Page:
The purpose of this network, as mentioned, is to get things done. It is not concerned with what should be done. All of us have operational networks. These relationships are forced based on the tasks required and tend to be constrained by the job at hand.

In a Bazi coaching session, when we start talking about the need to expand on networking, many people will automatically assume that they should improve on their operational network. But for the coaching session to take effect, as a person grows, his or her network must be recalibrated externally and become more future-oriented.

Which leads us to the next point…

Personal Networking

The Harvard Business Review defines Personal Networking as ‘professional associations, alumni groups, clubs, and personal interest communities through which a person gain new perspectives that allow them to advance in their careers.’

Which begs the question – why should you waste precious time on an activity that is not directly related with what you need to do? After all, there’s barely enough time in the day to clear your own deck.

This personal network is where the bulk of your developmental support (think: coaching or mentoring), information and referrals will come from.

Remember the six-degrees of separation theory? That is what the personal network is all about – it is composed of acquaintances with whom we have something in common. This personal network forms the base for the next and ultimate step, Strategic Networking.

Strategic Networking

This final stage is comprised of lateral and vertical relationships with people outside of our immediate control. The role of this network is to figure out how our own contributions fit into the big picture.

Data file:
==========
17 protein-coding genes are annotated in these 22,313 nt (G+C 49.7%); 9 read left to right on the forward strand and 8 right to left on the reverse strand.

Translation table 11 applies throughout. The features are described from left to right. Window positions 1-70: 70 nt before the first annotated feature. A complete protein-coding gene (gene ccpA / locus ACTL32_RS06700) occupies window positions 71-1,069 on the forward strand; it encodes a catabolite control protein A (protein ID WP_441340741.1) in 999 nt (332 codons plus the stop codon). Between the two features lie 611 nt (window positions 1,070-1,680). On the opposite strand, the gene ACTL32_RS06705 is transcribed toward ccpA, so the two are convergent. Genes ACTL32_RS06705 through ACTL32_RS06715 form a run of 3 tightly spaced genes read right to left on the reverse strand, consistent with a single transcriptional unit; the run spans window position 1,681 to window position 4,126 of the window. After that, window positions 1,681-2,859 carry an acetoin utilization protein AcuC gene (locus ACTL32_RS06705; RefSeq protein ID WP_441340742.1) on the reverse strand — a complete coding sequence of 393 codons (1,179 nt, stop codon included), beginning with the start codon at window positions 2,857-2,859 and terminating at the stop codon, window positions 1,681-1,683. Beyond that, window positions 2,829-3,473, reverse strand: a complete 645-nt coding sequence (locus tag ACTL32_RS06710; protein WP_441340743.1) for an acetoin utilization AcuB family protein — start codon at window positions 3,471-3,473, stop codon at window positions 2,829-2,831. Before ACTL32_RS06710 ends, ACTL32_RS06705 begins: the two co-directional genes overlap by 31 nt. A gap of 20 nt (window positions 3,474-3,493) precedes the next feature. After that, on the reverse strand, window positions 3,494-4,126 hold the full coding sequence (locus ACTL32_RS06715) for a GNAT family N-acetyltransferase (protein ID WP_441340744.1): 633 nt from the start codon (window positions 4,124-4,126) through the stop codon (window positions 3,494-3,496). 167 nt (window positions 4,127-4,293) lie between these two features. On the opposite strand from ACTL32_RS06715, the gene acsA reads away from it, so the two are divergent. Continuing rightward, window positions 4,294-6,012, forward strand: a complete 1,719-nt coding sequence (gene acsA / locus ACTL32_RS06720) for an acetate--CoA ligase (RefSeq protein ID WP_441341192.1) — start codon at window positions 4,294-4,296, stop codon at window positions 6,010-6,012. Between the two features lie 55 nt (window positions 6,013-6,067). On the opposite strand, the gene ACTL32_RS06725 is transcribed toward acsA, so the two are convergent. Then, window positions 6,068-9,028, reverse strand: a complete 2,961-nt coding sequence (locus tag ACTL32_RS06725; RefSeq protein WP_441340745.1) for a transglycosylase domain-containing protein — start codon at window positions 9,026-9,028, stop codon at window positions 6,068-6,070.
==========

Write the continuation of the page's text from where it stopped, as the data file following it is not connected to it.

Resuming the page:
At this stage, the task of the Strategic Network is to help formulate broad business objectives. It is no longer concerned about functional objectives. The value of being plugged into a Strategic Network is to get keyed in on shifting business trends.

Strategic Networking is about influence. The ability to leverage the resources, information and support from one sector of the network to achieve results in another. Instead of merely influencing their environment, the smart Strategic Networker strives to mould it to become favourable to their own goals.

A Last Word on Strategic Networking

The topic of strategic networking is very closely related to the topic of Noble Persons in the study of Bazi. At the end of the day, it’s about the same thing – someone coming to you with the information or resource you need to move you one step closer to your goal.

With or without the Yi You in your chart, this is a skill that can be learnt. To start, learn to serve. Remember, strategic networking is a two-way street. In order to get, you must first give.

As always, a final caveat. Without the ability to see the full chart, I must stress that the suggestions in this article are broad recommendations based on a single pillar. To pinpoint specific issues or to co-create solutions tailor-made for you, please feel free to drop me a line.

Want to find out if you have the Yi You pillar somewhere in your chart? Plot your Bazi Chart with this free resource (registration required) https://bazibz.masteryacademy.com/.

Photo by 王维家 on Unsplash

Author: Paulynne Cheng

A Business and Career Consultant-Coach who melds Chinese Metaphysics techniques with modern day Coaching to help you become the best that you can be. A lifelong reader who cannot imagine life without books; a 25-year Communications professional with an expertise in sports communications, sports marketing and broadcasting.